We know, as Bulgakov points out, that there is a kind of universal human guilt which, on the one hand, was done by “Adam,” and yet in some other fashioned participated in and shared by all humanity. This guilt has tainted human nature, leading to humanity’s ever-widening separation from God. The truth of our guilt we intuitively feel, as we know things around us are not right. Something about the nature of the world just is wrong. We do not know why; though Scripture gives us some help here, we must not expect more out of Scripture than what it gives; as Balthasar explains, Scripture is ripe with the fact of original sin and its effects on the world, but it leaves much about its how and why as mysteries which cannot be answered:
What theology calls peccatum originale, the “sin of origin”, has deep roots in the theology of the Old and New Testaments, yet it remains one of those “mysteries” of biblical revelation that can never be completely solved.
Original sin, we must be sure, is not the same thing as personal sin; it is rather, the state of humanity (and the world) fallen from original justice, fallen outside of the original order of grace. Actual sin requires act, original sin is the defect which allows for the act:
Original sin is called the incentive to sin, namely concupiscence or the attraction to pleasure, which is called the law of the members, or the weakness of nature, or the tyrant who is in our members, or the law of the flesh.
Theologians have tried to explore original sin, and to come to a better understanding of it. Their interests sometimes differ, as will the results of their exploration. Some, taking Adam’s sin for granted, tried to explore what this meant for humanity, and why humanity was all seen as sinning “in Adam” so that original sin was transmitted to his descendents. Peter Lombard, for example, saw something from Adam’s physical being was spread and shared by all humanity, that the potential to be came from Adam’s seed, and so all the seed, coming from Adam’s body, spread his substance throughout history:
For Adam transmitted some little portion of his own substance to the bodies of his children when he procreated them, that is, some little portion of the mass of his substance was divided and from it was formed the body of the child, and it was increased by its own multiplication, without the addition of anything extrinsic. And from that body so increased, some little portion is separated in the same way, from which are formed the bodies of posterity. And so the order of procreation proceeds in this manner by the law of propagation until the end of humankind. In this way, it is evident to those who understand it diligently and clearly that all were in Adam in respect to their bodies through seminal reason, and they descended from him by the law of propagation.
Nicholas of Cusa similarly said:
For when Adam sinned and lost original justice, which he was supposed to keep and to pass on, all those who were in his loins potentially, and who were going to exist through a seminal cause, lost this very justice.
In this fashion, we could talk about original sin as a kind of heredity – genetics shows us, for example, that there is indeed something which is being repeated and shared through descendents, so that one could look at this corruption as being found in our genetics. However, in saying this, we must follow Bulgakov and realize that such genetic history, if it is real, is more than empirical, but metaphysical. “Heredity belongs to metaphysics, or more precisely, to meta-empiricism, as a force that acts above or in the depths of visible reality.” In this way, while original sin can be seen in heredity, it would be wrong to confuse it as heredity itself, and moreover, it would also be wrong to confuse original sin as the transmission of actual sin from Adam to us. It is, rather, our participation in the reordering of nature, where humanity, through the fall, has found itself closed off from grace; only when we personalize that in actual sin are we accorded with sin; it is also for this reason that original sin continues to be spread even by parents freed from original sin themselves:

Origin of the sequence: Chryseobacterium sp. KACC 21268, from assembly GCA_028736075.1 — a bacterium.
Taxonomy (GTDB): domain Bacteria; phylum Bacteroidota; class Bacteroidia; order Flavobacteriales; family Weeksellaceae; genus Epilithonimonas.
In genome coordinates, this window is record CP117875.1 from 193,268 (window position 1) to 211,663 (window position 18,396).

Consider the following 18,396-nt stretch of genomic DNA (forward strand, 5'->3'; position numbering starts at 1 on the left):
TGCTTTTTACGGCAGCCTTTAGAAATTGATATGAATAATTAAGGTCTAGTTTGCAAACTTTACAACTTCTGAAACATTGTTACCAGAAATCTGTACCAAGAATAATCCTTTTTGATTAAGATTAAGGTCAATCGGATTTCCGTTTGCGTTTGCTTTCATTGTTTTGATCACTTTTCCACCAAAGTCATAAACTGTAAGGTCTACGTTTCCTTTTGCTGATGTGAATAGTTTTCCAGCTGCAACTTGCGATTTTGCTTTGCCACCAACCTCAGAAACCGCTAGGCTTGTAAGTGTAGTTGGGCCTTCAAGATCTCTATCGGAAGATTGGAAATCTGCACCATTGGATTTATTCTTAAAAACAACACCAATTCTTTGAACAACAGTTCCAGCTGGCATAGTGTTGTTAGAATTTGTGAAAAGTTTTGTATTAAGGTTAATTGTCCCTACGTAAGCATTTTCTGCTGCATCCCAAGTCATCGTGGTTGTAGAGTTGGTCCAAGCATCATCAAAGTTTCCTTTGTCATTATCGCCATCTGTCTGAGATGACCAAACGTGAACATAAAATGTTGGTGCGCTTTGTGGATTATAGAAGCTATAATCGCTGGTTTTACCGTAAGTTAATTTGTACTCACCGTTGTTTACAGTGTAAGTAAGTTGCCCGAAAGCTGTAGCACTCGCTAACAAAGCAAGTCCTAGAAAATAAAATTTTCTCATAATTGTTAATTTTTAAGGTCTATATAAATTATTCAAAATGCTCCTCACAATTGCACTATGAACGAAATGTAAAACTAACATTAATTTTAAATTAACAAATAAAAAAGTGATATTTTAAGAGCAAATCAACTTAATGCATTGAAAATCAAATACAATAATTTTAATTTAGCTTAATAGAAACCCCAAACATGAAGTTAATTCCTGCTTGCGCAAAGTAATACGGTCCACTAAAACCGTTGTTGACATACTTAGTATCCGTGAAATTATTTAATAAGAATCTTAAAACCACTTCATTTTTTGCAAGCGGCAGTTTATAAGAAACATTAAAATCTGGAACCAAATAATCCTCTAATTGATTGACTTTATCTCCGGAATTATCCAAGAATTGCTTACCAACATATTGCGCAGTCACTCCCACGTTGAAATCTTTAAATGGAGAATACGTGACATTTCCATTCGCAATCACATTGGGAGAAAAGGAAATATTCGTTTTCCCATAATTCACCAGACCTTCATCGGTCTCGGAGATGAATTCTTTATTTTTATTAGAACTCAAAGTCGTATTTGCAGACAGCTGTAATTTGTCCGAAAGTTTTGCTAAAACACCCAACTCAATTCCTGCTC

Furthermore, original sin is not present in the soul by way of propagation, because it is not propagated; nor is it present in the flesh, for the flesh is not capable of virtue or of evil. Rather, original sin is present in a man potentially with respect to his soul, because of divine punishment. In particular, when the soul is conjoined to the flesh, then at that moment the soul lacks original justice and divine grace. And so, the remission of Adam’s original sin was of no benefit to us, because [Adam’s sin] was remitted not as a natural sin that concerned the whole of human nature but as a personal sin. Accordingly, baptized parents still beget a child who has original sin.
While we might be talking about some sort of nature which is shared by all of humanity, a nature which has in some fashion been corrupted, we must emphatically state that original sin is not the transmission of actual sin throughout humanity. “For Catholic theology, therefore, ‘original sin’ in no way means that the moral quality of the actions of the first person or persons is transmitted to us, whether this be through a juridical imputation by God or through some kind of biological heredity, however conceived.”
What is more important for us is that we, in some fashion, not only share in the corruption of human nature by the sin of Adam, but we somehow also participate in it:
The corporeality and objectification of each individual’s original decision of freedom participates in the essence of this original free decision, and this is true whether the decision was good or bad. But they are not simply the original goodness or evil of this subjective, original free decision. They only participate in it, and therefore they are inevitably characterized by ambiguity. For while history is still going on, it always remains obscure whether they really are the historical, corporeal objectification of a definite good or evil free decision, or whether it only looks this way because this objectification has arisen only out of pre-personal necessities.